My first week of muscular endurance training coincided with our first significant snowfall.
Berlin receives little snow each year. Some years the city has more than a meter; others virtually none. When the snow falls, the forces of nature and German regulation conspire to quickly get rid of it. Above freezing temperatures turn the snow to a dirty, brownish slush. The pure whiteness of the snowflakes instantly disappears when on contact with the city’s grime. Germans aid this transformation by liberally applying Streugut, a mixture of sand, gravel, and deicer chemicals to every horizontal surface.
In winter, Germans deploy battalions of Winterdienst (winter service). These professional foot soldiers fight an epic moral battle against the white winter invader. Snow disrupts order, which Germans (especially Prussians) expect. The city may lackadaisically plow the streets, but the sidewalks must be kept clean. Sidewalks are the responsibility of property owners and their tenants. If the sidewalk in front of a property is not tidy, the property owner can be heavily fined or sued by a pedestrian who happens to fall. As a result, Winterdienst don’t give snow a fighting chance of survival. Neither property owners nor their Winterdienst want to get fined or sued. All snow must go!
In my neighborhood, snows causes an additional asymmetrical battle. Hordes of belligerent Prenzelparents (the highly motivated and enfranchised parents of Prenzlkinder) storm the streets with their weapons of mobility disruption: wooden sleds. Like Arctic huskies, Prenzelparents bundle their children in expedition quality snowsuits and drag them across any residual patch of whiteness the Winterdienst leaves behind. The metal runners on the sleds make an exasperating sound whenever they encounter Streugut or the paving stones the Winterdienst purposely exposed. Friendly non-combatants (like myself) are forced to dodge oncoming sleds and circumnavigate the frozen ruts the Prenzelparents leave behind.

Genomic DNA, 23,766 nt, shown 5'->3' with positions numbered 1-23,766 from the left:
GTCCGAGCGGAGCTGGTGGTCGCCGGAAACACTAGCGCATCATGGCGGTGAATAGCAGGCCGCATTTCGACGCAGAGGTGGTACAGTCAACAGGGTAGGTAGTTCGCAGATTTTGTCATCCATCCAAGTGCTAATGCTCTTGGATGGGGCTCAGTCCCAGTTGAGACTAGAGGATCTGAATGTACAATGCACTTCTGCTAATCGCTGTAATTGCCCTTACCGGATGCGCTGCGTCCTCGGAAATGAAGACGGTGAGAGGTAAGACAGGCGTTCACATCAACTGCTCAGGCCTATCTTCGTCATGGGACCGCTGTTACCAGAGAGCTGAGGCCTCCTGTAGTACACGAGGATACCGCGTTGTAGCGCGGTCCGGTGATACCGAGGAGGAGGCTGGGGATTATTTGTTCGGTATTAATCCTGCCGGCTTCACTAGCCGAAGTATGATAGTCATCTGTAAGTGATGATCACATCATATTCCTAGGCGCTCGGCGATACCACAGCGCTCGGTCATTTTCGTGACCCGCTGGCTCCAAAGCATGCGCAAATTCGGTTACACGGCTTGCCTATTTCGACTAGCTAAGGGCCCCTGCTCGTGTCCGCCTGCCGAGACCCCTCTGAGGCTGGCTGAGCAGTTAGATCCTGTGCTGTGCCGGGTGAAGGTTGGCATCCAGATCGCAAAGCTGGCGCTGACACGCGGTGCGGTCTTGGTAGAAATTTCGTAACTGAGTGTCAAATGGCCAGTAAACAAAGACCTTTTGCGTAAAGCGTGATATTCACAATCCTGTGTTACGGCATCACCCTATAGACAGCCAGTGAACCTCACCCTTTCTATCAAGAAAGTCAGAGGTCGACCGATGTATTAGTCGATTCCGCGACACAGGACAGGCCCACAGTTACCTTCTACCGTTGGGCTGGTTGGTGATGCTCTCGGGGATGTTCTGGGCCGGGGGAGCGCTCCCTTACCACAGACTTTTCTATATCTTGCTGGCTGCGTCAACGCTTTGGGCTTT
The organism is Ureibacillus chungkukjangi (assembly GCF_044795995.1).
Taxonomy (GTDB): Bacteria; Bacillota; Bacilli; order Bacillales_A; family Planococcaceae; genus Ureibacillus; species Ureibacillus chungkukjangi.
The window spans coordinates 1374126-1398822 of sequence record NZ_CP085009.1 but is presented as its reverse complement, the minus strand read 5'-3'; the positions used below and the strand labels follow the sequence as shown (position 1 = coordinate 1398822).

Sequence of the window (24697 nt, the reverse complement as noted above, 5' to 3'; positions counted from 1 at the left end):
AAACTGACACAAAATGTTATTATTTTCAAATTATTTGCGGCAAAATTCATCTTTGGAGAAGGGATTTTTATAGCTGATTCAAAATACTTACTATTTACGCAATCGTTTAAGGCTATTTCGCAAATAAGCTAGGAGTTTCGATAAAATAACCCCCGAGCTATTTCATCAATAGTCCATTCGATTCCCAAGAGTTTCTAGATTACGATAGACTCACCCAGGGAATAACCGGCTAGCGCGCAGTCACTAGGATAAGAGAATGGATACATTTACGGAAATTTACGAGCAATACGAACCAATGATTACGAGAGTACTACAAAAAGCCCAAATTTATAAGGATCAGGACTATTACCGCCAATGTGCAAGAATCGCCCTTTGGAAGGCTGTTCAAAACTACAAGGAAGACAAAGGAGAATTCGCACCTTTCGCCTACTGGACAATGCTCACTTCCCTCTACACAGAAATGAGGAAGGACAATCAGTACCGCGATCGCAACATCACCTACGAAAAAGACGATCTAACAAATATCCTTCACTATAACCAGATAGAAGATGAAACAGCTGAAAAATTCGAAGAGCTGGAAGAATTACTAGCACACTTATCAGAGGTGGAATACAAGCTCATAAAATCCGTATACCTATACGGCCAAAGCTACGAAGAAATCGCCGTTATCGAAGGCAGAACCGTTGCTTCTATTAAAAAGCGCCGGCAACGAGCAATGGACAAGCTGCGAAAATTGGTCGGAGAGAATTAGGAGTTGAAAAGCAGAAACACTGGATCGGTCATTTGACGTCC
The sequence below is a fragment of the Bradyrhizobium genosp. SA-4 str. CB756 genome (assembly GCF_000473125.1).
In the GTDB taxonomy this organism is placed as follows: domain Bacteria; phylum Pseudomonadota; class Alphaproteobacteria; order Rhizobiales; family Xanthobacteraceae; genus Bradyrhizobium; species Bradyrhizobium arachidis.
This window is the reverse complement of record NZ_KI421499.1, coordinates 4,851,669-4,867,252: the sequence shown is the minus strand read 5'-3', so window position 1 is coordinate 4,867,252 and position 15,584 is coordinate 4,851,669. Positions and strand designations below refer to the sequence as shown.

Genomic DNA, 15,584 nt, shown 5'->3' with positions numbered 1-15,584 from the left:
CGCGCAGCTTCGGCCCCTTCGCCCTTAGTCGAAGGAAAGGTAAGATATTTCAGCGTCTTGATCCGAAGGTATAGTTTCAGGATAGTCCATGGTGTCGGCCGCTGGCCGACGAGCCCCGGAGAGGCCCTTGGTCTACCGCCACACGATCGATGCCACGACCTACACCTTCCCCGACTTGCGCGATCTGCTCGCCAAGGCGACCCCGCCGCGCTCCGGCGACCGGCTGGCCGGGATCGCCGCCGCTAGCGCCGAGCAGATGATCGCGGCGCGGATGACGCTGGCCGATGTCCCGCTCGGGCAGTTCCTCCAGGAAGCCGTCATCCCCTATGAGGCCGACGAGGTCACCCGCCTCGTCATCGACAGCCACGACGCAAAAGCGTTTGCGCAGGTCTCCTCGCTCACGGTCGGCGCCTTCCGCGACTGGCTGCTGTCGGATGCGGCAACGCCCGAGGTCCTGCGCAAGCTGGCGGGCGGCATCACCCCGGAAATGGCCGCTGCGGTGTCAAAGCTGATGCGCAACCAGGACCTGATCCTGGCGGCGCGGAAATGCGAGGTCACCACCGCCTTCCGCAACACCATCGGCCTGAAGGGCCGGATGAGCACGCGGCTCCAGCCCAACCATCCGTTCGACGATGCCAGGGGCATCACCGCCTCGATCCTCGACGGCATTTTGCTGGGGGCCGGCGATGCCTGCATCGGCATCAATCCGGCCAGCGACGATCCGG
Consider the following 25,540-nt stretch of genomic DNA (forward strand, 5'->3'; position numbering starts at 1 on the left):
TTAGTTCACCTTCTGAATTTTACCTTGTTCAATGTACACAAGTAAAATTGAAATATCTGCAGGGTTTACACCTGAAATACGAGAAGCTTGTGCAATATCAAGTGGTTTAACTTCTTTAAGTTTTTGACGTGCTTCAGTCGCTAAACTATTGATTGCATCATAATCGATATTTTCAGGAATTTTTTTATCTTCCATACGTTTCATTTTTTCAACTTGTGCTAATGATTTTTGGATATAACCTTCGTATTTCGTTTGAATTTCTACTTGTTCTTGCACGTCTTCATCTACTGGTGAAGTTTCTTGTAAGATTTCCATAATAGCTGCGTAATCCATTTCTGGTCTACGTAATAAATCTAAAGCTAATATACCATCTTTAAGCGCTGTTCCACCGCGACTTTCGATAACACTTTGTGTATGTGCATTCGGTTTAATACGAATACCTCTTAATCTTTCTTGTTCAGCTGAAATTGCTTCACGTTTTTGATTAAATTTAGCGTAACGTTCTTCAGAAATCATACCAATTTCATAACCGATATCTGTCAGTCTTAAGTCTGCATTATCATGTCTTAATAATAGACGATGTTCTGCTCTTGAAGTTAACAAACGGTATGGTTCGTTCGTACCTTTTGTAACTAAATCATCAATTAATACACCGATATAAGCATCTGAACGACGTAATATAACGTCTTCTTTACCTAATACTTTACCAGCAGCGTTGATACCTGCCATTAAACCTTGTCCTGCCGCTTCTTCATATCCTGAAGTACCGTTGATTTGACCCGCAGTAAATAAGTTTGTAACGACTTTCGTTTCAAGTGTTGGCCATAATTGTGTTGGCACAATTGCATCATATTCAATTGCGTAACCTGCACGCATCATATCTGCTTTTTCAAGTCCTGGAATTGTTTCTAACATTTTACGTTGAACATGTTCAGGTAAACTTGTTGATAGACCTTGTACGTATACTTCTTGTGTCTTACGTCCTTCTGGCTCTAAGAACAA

Weapons of Mobility Disruption
As I started my week of training, the temperature hovered around 16F. A fine, powered sugar dusting of snow had fallen, but the Winterdienst were kept at bay while waiting for more snow to come. I planned a tire pull and a hill sprint for the week as well as a weighted climb on the weekend. The tire pull in the light snow was a success. No one stole my tires, and I was alone on the exercise grounds.
More Snow in the Jahnsportpark
When an additional 3 cm of snow fell during the evening and following day, I decided that a hill sprint would be too dangerous. I chose to do another tire pull instead and was delightfully rewarded with a beautiful blanket of about 10 cm of snow on the ground. The pristine surface was remarkable. Prenzlparents and their Kinder, Winterdienst, and even small animals and birds had left the snow intact. A few joggers had run around the makeshift track, but they barely left a trace. On the other hand, I made a deliberate effort to blaze a trail.
As I marched through the snow, I thought about the Noble Men of Kyle. I promised myself to take a more systematic approach the next time it snows. It should be possible to create better designs by meticulously counting my steps and adhering to a grid–perhaps a new, more advanced training objective.